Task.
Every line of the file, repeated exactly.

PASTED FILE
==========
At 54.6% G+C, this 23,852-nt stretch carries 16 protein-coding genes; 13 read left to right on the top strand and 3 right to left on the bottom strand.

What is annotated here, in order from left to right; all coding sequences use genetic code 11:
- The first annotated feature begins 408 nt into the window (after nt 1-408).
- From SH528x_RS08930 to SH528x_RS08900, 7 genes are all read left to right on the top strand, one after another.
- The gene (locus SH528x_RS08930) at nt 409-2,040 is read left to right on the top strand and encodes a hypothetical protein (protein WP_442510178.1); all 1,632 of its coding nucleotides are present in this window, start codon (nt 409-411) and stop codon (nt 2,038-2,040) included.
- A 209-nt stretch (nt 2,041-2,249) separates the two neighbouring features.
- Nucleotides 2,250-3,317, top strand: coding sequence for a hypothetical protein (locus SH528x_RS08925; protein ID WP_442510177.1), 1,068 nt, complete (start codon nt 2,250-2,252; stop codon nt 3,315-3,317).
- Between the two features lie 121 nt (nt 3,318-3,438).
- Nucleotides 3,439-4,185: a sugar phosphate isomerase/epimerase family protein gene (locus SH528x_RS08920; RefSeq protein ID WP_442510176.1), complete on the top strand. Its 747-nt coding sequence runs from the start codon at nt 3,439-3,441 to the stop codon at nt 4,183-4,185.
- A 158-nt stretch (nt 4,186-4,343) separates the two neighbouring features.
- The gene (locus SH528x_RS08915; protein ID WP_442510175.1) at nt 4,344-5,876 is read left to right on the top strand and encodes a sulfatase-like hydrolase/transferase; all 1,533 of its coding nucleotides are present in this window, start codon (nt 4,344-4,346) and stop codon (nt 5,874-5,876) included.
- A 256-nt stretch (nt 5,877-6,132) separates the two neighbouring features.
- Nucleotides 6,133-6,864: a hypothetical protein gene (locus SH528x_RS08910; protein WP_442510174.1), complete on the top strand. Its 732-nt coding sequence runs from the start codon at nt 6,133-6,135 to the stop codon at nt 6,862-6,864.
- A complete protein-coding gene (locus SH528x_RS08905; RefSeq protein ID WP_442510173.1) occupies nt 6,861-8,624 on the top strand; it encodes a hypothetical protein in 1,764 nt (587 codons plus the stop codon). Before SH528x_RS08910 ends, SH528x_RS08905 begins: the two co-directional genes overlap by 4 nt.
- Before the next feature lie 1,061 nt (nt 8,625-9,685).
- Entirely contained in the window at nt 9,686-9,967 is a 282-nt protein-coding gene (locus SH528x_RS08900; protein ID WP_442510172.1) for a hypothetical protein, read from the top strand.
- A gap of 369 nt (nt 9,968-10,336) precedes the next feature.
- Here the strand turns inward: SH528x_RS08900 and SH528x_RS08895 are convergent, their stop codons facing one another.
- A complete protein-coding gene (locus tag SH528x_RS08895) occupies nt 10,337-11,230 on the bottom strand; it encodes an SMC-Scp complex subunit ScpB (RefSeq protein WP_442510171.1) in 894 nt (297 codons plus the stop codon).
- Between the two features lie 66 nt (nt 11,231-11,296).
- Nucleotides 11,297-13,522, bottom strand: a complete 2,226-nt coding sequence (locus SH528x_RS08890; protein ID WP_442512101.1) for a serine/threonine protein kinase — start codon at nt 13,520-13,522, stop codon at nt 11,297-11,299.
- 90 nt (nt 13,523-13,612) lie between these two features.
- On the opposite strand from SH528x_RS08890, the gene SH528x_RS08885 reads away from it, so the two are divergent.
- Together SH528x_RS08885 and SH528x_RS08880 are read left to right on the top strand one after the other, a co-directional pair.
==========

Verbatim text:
At 54.6% G+C, this 23,852-nt stretch carries 16 protein-coding genes; 13 read left to right on the top strand and 3 right to left on the bottom strand.

What is annotated here, in order from left to right; all coding sequences use genetic code 11:
- The first annotated feature begins 408 nt into the window (after nt 1-408).
- From SH528x_RS08930 to SH528x_RS08900, 7 genes are all read left to right on the top strand, one after another.
- The gene (locus SH528x_RS08930) at nt 409-2,040 is read left to right on the top strand and encodes a hypothetical protein (protein WP_442510178.1); all 1,632 of its coding nucleotides are present in this window, start codon (nt 409-411) and stop codon (nt 2,038-2,040) included.
- A 209-nt stretch (nt 2,041-2,249) separates the two neighbouring features.
- Nucleotides 2,250-3,317, top strand: coding sequence for a hypothetical protein (locus SH528x_RS08925; protein ID WP_442510177.1), 1,068 nt, complete (start codon nt 2,250-2,252; stop codon nt 3,315-3,317).
- Between the two features lie 121 nt (nt 3,318-3,438).
- Nucleotides 3,439-4,185: a sugar phosphate isomerase/epimerase family protein gene (locus SH528x_RS08920; RefSeq protein ID WP_442510176.1), complete on the top strand. Its 747-nt coding sequence runs from the start codon at nt 3,439-3,441 to the stop codon at nt 4,183-4,185.
- A 158-nt stretch (nt 4,186-4,343) separates the two neighbouring features.
- The gene (locus SH528x_RS08915; protein ID WP_442510175.1) at nt 4,344-5,876 is read left to right on the top strand and encodes a sulfatase-like hydrolase/transferase; all 1,533 of its coding nucleotides are present in this window, start codon (nt 4,344-4,346) and stop codon (nt 5,874-5,876) included.
- A 256-nt stretch (nt 5,877-6,132) separates the two neighbouring features.
- Nucleotides 6,133-6,864: a hypothetical protein gene (locus SH528x_RS08910; protein WP_442510174.1), complete on the top strand. Its 732-nt coding sequence runs from the start codon at nt 6,133-6,135 to the stop codon at nt 6,862-6,864.
- A complete protein-coding gene (locus SH528x_RS08905; RefSeq protein ID WP_442510173.1) occupies nt 6,861-8,624 on the top strand; it encodes a hypothetical protein in 1,764 nt (587 codons plus the stop codon). Before SH528x_RS08910 ends, SH528x_RS08905 begins: the two co-directional genes overlap by 4 nt.
- Before the next feature lie 1,061 nt (nt 8,625-9,685).
- Entirely contained in the window at nt 9,686-9,967 is a 282-nt protein-coding gene (locus SH528x_RS08900; protein ID WP_442510172.1) for a hypothetical protein, read from the top strand.
- A gap of 369 nt (nt 9,968-10,336) precedes the next feature.
- Here the strand turns inward: SH528x_RS08900 and SH528x_RS08895 are convergent, their stop codons facing one another.
- A complete protein-coding gene (locus tag SH528x_RS08895) occupies nt 10,337-11,230 on the bottom strand; it encodes an SMC-Scp complex subunit ScpB (RefSeq protein WP_442510171.1) in 894 nt (297 codons plus the stop codon).
- Between the two features lie 66 nt (nt 11,231-11,296).
- Nucleotides 11,297-13,522, bottom strand: a complete 2,226-nt coding sequence (locus SH528x_RS08890; protein ID WP_442512101.1) for a serine/threonine protein kinase — start codon at nt 13,520-13,522, stop codon at nt 11,297-11,299.
- 90 nt (nt 13,523-13,612) lie between these two features.
- On the opposite strand from SH528x_RS08890, the gene SH528x_RS08885 reads away from it, so the two are divergent.
- Together SH528x_RS08885 and SH528x_RS08880 are read left to right on the top strand one after the other, a co-directional pair.